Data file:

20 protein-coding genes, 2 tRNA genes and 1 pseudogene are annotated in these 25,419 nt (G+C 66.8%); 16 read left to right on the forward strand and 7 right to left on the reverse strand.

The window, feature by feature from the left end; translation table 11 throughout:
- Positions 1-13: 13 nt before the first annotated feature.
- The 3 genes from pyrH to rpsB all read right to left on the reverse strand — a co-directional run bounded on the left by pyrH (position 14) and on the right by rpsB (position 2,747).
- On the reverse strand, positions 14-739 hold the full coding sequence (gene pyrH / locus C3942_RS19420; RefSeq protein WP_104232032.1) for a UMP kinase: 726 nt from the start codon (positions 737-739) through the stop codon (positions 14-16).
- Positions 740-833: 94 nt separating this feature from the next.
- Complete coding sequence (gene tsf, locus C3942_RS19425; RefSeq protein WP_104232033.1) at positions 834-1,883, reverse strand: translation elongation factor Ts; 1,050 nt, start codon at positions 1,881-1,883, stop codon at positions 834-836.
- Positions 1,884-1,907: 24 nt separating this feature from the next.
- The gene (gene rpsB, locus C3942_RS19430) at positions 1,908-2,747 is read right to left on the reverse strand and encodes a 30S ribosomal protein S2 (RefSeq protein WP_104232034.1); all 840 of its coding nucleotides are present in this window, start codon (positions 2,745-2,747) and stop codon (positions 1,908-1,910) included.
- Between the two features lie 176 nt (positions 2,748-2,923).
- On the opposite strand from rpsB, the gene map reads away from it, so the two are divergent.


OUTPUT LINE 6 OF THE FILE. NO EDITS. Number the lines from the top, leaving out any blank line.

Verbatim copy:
- Positions 740-833: 94 nt separating this feature from the next.